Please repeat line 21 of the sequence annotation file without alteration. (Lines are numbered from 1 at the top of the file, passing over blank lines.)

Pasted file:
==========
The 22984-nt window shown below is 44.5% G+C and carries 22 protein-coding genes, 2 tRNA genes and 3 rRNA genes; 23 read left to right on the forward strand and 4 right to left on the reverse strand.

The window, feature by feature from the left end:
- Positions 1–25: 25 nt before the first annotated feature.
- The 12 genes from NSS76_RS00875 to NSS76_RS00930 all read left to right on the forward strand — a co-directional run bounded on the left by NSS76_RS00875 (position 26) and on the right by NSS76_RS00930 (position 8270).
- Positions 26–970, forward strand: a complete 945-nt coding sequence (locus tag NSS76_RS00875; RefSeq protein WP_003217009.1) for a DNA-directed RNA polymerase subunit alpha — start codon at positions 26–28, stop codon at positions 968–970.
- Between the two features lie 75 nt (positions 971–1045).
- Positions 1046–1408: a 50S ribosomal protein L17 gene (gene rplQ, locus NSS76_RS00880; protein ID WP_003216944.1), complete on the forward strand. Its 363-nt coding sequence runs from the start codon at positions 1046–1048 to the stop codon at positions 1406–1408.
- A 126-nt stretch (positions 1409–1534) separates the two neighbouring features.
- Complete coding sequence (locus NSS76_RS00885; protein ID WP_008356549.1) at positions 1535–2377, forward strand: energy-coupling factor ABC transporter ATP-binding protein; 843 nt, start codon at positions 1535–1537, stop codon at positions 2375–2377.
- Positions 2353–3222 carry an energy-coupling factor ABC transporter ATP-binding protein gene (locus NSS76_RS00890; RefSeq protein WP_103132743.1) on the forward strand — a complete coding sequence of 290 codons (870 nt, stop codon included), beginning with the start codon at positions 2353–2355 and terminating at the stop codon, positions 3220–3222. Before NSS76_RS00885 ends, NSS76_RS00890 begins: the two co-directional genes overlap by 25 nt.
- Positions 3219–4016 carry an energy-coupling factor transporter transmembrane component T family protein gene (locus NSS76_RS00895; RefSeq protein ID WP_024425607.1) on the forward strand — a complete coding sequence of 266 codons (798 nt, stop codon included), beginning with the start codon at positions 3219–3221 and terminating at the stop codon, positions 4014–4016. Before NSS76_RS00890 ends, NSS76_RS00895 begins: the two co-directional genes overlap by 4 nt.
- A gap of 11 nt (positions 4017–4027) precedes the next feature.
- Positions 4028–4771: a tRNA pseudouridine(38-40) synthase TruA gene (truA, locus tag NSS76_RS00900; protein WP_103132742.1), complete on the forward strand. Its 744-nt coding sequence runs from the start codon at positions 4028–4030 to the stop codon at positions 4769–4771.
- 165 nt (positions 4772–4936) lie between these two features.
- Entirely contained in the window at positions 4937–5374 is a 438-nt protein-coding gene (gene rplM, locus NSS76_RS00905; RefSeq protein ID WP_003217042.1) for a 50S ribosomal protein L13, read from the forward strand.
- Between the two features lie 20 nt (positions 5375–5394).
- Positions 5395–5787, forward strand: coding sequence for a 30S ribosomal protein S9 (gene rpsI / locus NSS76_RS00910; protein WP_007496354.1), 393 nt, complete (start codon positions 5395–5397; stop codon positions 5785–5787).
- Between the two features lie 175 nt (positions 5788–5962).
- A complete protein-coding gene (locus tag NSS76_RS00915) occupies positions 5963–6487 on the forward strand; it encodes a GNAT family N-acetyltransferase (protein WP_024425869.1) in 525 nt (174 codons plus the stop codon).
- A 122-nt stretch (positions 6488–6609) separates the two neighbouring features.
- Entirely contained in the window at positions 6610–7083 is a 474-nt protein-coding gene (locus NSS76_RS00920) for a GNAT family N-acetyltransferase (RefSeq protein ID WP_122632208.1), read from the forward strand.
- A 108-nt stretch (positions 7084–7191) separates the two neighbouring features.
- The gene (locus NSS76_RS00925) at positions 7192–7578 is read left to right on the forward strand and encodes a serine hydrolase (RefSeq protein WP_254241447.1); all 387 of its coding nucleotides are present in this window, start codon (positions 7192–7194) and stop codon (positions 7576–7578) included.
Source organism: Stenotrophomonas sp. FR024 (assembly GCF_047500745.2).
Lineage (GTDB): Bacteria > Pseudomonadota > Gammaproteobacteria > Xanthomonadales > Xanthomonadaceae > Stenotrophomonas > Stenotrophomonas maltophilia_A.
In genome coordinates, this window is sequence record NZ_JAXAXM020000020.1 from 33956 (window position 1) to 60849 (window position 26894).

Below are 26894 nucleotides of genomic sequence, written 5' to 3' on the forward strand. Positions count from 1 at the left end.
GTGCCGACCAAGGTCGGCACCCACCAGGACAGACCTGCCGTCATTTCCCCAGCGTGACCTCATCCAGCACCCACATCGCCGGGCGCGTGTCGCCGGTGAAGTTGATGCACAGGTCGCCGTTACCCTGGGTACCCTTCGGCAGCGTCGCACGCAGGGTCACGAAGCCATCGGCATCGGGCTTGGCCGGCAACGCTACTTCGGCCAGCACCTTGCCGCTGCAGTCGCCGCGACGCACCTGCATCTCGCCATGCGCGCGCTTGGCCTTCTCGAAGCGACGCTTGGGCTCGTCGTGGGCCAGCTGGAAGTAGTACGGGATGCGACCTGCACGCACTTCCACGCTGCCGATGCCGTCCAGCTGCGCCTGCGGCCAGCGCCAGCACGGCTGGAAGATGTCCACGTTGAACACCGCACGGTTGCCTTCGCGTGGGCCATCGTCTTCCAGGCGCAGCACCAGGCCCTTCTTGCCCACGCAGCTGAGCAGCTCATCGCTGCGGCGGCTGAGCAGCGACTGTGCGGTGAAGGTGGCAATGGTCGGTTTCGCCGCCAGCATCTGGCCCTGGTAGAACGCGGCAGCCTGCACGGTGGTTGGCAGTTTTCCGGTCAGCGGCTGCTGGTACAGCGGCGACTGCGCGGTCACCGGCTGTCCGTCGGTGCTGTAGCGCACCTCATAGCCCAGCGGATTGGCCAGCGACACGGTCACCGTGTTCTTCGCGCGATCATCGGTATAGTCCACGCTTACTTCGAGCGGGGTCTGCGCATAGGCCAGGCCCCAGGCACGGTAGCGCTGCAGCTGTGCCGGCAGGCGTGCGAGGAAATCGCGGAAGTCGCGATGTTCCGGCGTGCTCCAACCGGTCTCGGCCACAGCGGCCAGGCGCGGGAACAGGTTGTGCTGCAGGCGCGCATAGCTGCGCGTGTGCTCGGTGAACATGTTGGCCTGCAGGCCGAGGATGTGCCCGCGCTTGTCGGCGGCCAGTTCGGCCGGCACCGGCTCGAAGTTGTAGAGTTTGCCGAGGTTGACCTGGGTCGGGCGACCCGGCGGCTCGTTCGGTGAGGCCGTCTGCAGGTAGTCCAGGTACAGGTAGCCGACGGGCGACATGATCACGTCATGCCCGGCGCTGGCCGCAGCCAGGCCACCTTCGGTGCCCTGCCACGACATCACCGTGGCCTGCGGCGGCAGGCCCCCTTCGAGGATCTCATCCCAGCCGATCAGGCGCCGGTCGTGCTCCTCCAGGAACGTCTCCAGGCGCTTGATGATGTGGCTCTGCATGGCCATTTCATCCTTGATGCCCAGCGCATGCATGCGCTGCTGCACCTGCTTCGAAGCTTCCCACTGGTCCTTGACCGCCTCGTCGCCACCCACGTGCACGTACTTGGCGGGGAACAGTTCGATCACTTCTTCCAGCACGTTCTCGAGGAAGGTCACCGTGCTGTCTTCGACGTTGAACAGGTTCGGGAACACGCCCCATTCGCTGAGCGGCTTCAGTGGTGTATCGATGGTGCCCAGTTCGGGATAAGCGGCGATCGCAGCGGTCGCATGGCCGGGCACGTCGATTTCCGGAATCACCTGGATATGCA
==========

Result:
- Entirely contained in the window at positions 6610–7083 is a 474-nt protein-coding gene (locus NSS76_RS00920) for a GNAT family N-acetyltransferase (RefSeq protein ID WP_122632208.1), read from the forward strand.